The terrorist attack on the World Trade Center in New York Tuesday morning hit home to a local veteran of World War II.
Seventy-nine year old Robert Lloyd of Dayton was a machinist with an engineering squadron in the U.S. Army Air Corps in a material squadron, stationed at Hickam Field, a U.S. Army Air Corps base right at the mouth of Pearl Harbor, Hawaii.
Lloyd spent Tuesday morning watching news reports of the events leading up to the attack, including video of a commercial jet veering into the second of the two towers, followed by an explosion and fireball, spewing debris into the air and on the ground, hundreds of feet below.
"Personally, it's such a tragedy like that of Pearl Harbor," said Lloyd from his home.
"My feeling is with all the technology we have now, we can't even protect our borders. It disturbs me to all end we can't protect ourselves. I'm extremely disturbed."
Lloyd feels the least of the United States' protected borders is at the south, where the largest influx of aliens have penetrated U.S. lands.
"The best action to take (against the terrorists) is difficult to say. I'm just a little old joker in Northern Nevada.
"We've been attacked, it's a declaration of war by somebody, and those somebodies are terrorists.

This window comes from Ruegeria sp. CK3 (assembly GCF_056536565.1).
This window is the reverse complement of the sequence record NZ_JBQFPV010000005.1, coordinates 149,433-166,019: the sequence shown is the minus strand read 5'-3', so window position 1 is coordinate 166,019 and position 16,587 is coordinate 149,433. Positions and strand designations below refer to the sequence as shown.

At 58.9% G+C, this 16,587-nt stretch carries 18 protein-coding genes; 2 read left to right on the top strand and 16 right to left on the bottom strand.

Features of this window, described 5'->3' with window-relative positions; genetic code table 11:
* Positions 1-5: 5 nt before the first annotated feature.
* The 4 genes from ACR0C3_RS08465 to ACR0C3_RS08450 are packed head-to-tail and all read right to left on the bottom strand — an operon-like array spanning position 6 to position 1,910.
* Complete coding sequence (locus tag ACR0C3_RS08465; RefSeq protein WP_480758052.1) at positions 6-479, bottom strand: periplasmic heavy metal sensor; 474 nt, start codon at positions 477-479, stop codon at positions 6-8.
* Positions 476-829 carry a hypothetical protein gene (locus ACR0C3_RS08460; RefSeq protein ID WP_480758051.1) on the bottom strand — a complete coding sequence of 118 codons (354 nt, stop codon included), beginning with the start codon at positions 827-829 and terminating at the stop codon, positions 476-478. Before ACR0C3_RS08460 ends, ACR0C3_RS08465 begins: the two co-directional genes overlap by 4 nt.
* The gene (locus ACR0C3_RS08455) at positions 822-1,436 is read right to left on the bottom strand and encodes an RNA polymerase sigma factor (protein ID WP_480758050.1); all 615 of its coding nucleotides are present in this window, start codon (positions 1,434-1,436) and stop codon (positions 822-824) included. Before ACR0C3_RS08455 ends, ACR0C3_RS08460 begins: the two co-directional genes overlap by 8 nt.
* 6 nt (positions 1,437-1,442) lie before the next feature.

"When we find out who it is we retaliate. Wipe 'em out. Just take 'em out. That's the way I feel. We should have taken out some people long before this.
"I do feel the military should be more active in protecting our southern border. Stand shoulder to shoulder if they have to. If this was a terrorist attack, they may have come in from that direction.
"It's a difficult thing to protect ourselves. Our military is here to protect the United States of America, not in foreign countries fighting their wars. We are part of the world and we do have to help. But why are we the first to help in any tragedy that happens in other countries? Then, when we do, we're criticized for it."
Lloyd was wounded in the Dec. 7, 1941, attack on Pearl Harbor by the Japanese. After World War II, Lloyd went to school and became a pilot for 17 years, retiring in July 1960. He enlisted in 1939.
"It didn't matter what ship you were on because it wasn't only the Navy that took the blast.
"World War II was the war that changed the world. The war started in Europe long before we got into it, and we had to get into it, we had to."